THE SINGLE BED: When ‘no’ means ‘no more.’

I recently had a call from, let’s just say, a male suitor who I used to spend time with. I was thrilled to hear from him, it was like winning lotto – the ‘which lady does he want to spend his Saturday night with lotto.’ I am proud to say that it had been some time since I had sat at home waiting by the phone to see if my number came up.

That said, it is always a little bit nice to hear from someone who you know is going to wine and dine you. This culinary euphemism is for the benefit of my mother, just in case she is reading; she doesn’t think I have ever even picked up a fork.

Yet for some reason hearing from Mr. Lotto just didn’t give me the same rush that it used to; he seemed to be a little bit like a drug (a legal one obviously) that you take too many times, and just no longer works. He does, however, still come in a very shiny packet.

‘I’m really sorry,’ I hear myself say, ‘but I think I have changed.’ For the record I have no idea what this means, or why I had started to talk as if I had swallowed Buddha or another equally enlightened head of a major world religion. It was just the first thing to come out of my mouth, and it sort of explained why I was rejecting the best offer I had had in weeks (OK a few months.)

His response was even more amusing than mine, ‘Change is good, and I think I have changed too.’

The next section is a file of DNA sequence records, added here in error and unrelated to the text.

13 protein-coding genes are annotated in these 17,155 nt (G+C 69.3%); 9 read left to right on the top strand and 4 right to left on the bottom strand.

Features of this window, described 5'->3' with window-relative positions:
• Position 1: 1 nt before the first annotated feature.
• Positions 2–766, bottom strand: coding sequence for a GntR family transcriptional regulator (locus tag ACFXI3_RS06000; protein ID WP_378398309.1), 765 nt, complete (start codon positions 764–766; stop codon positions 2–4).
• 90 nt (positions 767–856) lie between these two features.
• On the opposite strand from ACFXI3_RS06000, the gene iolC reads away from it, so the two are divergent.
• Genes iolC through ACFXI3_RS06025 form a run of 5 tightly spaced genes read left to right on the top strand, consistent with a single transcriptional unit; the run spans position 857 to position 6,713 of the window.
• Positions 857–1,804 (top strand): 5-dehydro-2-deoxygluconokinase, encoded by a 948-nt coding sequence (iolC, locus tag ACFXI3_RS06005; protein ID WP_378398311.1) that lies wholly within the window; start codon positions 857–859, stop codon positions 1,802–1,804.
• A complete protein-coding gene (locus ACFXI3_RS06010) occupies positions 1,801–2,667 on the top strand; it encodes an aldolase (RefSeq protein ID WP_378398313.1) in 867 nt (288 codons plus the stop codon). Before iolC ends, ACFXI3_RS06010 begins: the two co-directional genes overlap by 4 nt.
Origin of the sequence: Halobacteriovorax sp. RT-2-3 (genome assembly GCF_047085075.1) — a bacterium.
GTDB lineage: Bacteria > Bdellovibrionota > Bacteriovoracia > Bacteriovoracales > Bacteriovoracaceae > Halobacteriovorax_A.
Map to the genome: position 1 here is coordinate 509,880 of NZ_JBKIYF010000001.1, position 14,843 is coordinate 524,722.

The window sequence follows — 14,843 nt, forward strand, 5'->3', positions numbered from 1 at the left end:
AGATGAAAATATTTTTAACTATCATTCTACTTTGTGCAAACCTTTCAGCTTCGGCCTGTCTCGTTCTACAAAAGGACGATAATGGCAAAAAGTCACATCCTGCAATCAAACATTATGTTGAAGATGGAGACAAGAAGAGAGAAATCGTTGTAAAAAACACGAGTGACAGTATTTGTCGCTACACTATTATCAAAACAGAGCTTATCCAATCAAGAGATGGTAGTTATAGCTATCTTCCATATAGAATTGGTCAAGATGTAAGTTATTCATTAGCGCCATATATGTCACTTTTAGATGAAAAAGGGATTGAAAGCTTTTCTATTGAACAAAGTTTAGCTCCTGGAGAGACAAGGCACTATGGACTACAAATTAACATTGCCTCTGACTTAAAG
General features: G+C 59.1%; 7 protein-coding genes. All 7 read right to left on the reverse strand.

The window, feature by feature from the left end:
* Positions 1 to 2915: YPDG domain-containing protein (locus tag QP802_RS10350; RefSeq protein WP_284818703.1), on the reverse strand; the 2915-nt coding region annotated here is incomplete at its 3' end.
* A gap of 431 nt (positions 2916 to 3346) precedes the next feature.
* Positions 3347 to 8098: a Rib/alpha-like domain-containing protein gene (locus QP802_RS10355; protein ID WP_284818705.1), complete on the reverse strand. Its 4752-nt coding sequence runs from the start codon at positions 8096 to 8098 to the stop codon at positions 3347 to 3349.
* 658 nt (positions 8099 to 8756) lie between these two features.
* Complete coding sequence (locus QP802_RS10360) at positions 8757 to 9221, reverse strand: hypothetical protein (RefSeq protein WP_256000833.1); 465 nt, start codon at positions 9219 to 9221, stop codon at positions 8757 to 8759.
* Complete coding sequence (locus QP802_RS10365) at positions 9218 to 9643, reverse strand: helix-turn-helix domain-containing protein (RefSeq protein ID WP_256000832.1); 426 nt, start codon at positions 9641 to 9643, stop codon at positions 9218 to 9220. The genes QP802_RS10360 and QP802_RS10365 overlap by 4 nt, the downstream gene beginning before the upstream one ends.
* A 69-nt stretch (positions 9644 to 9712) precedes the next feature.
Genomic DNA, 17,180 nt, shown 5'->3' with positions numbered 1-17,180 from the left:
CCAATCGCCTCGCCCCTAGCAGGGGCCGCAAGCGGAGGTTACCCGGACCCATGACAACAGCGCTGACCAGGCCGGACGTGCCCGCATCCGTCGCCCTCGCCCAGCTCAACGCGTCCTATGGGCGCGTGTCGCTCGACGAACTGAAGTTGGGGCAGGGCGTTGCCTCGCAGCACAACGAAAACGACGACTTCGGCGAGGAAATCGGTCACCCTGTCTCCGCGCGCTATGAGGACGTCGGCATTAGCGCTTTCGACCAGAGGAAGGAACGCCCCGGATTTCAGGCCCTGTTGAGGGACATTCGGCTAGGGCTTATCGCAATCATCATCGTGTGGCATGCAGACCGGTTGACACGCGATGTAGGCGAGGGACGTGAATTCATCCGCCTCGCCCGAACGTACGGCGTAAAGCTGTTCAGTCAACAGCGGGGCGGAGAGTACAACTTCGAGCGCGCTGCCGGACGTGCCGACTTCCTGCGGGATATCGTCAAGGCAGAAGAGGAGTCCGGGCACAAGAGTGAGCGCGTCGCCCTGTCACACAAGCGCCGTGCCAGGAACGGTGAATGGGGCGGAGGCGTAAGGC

I couldn’t help but giggle and blurt out, ‘Yeah right!’

I couldn’t decide if it was sweet or a tad desperate, that he had decided that if he in some way empathized with my state of mind, he was more likely to get through my front door that night. I suppose I couldn’t hold his new found depth against him; after all, he had never had to work this hard before to get an invite to dinner. I certainly wasn’t trying to make him work hard;  I thought I had made myself pretty clear by adding the words ‘no thanks.’

Then I realized that my ‘no’ really meant ‘no more.’ We weren’t breaking up, as we weren’t dating, although we once had.  Yet I couldn’t help but realize that this was goodbye.

Eventually Mr. Lotto gave up, and I assume tried someone else. I went back to watching Midsummer Murders (I wouldn’t have turned down a young Inspector Barnaby.) I woke up the next day with all the energy of a woman who hadn’t been tempted by legal drugs the night before, and realized that sometimes saying ‘no’ is even more satisfying than saying ‘yes.’ Sometimes…


Sally Beerworth